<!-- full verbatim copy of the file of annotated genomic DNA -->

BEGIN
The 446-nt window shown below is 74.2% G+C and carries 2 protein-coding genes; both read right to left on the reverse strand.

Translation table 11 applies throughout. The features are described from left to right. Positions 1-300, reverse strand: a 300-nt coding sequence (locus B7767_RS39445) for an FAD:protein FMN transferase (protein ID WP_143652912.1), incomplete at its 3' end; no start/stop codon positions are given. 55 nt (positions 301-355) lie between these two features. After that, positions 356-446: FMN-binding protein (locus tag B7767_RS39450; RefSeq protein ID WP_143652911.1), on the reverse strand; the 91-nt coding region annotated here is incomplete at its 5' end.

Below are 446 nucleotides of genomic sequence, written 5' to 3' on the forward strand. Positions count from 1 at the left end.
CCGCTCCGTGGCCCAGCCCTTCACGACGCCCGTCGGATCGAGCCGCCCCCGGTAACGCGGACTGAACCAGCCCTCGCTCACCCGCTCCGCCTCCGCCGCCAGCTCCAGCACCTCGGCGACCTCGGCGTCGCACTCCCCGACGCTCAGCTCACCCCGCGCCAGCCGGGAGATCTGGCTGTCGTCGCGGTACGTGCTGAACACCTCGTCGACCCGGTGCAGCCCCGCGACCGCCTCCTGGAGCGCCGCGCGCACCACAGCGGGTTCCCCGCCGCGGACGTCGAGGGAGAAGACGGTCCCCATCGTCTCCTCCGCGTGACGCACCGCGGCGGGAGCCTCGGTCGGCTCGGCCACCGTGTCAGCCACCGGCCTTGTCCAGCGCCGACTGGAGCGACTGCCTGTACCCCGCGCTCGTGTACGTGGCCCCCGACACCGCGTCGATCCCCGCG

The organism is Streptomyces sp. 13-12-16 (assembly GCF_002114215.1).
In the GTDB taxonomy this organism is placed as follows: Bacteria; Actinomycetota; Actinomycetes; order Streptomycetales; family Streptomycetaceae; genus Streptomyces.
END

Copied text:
The 446-nt window shown below is 74.2% G+C and carries 2 protein-coding genes; both read right to left on the reverse strand.

Translation table 11 applies throughout. The features are described from left to right. Positions 1-300, reverse strand: a 300-nt coding sequence (locus B7767_RS39445) for an FAD:protein FMN transferase (protein ID WP_143652912.1), incomplete at its 3' end; no start/stop codon positions are given. 55 nt (positions 301-355) lie between these two features. After that, positions 356-446: FMN-binding protein (locus tag B7767_RS39450; RefSeq protein ID WP_143652911.1), on the reverse strand; the 91-nt coding region annotated here is incomplete at its 5' end.

Below are 446 nucleotides of genomic sequence, written 5' to 3' on the forward strand. Positions count from 1 at the left end.
CCGCTCCGTGGCCCAGCCCTTCACGACGCCCGTCGGATCGAGCCGCCCCCGGTAACGCGGACTGAACCAGCCCTCGCTCACCCGCTCCGCCTCCGCCGCCAGCTCCAGCACCTCGGCGACCTCGGCGTCGCACTCCCCGACGCTCAGCTCACCCCGCGCCAGCCGGGAGATCTGGCTGTCGTCGCGGTACGTGCTGAACACCTCGTCGACCCGGTGCAGCCCCGCGACCGCCTCCTGGAGCGCCGCGCGCACCACAGCGGGTTCCCCGCCGCGGACGTCGAGGGAGAAGACGGTCCCCATCGTCTCCTCCGCGTGACGCACCGCGGCGGGAGCCTCGGTCGGCTCGGCCACCGTGTCAGCCACCGGCCTTGTCCAGCGCCGACTGGAGCGACTGCCTGTACCCCGCGCTCGTGTACGTGGCCCCCGACACCGCGTCGATCCCCGCG

The organism is Streptomyces sp. 13-12-16 (assembly GCF_002114215.1).
In the GTDB taxonomy this organism is placed as follows: Bacteria; Actinomycetota; Actinomycetes; order Streptomycetales; family Streptomycetaceae; genus Streptomyces.